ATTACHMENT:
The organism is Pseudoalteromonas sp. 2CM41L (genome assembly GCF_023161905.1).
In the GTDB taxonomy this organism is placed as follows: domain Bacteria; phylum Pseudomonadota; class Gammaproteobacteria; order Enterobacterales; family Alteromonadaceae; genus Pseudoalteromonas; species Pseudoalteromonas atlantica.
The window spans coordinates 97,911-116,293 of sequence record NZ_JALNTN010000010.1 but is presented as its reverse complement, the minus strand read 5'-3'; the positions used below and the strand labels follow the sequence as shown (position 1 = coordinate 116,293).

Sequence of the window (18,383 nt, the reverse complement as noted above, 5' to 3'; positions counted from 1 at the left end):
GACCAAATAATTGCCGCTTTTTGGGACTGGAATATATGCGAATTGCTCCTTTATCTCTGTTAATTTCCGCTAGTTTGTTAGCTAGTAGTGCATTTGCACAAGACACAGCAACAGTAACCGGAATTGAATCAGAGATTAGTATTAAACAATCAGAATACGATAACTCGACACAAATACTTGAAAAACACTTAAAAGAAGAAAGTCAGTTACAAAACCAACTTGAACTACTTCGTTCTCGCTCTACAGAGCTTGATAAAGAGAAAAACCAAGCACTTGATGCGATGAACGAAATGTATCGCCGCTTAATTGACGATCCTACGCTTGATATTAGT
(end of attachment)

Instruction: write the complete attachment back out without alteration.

The organism is Pseudoalteromonas sp. 2CM41L (genome assembly GCF_023161905.1).
In the GTDB taxonomy this organism is placed as follows: domain Bacteria; phylum Pseudomonadota; class Gammaproteobacteria; order Enterobacterales; family Alteromonadaceae; genus Pseudoalteromonas; species Pseudoalteromonas atlantica.
The window spans coordinates 97,911-116,293 of sequence record NZ_JALNTN010000010.1 but is presented as its reverse complement, the minus strand read 5'-3'; the positions used below and the strand labels follow the sequence as shown (position 1 = coordinate 116,293).

Sequence of the window (18,383 nt, the reverse complement as noted above, 5' to 3'; positions counted from 1 at the left end):
GACCAAATAATTGCCGCTTTTTGGGACTGGAATATATGCGAATTGCTCCTTTATCTCTGTTAATTTCCGCTAGTTTGTTAGCTAGTAGTGCATTTGCACAAGACACAGCAACAGTAACCGGAATTGAATCAGAGATTAGTATTAAACAATCAGAATACGATAACTCGACACAAATACTTGAAAAACACTTAAAAGAAGAAAGTCAGTTACAAAACCAACTTGAACTACTTCGTTCTCGCTCTACAGAGCTTGATAAAGAGAAAAACCAAGCACTTGATGCGATGAACGAAATGTATCGCCGCTTAATTGACGATCCTACGCTTGATATTAGT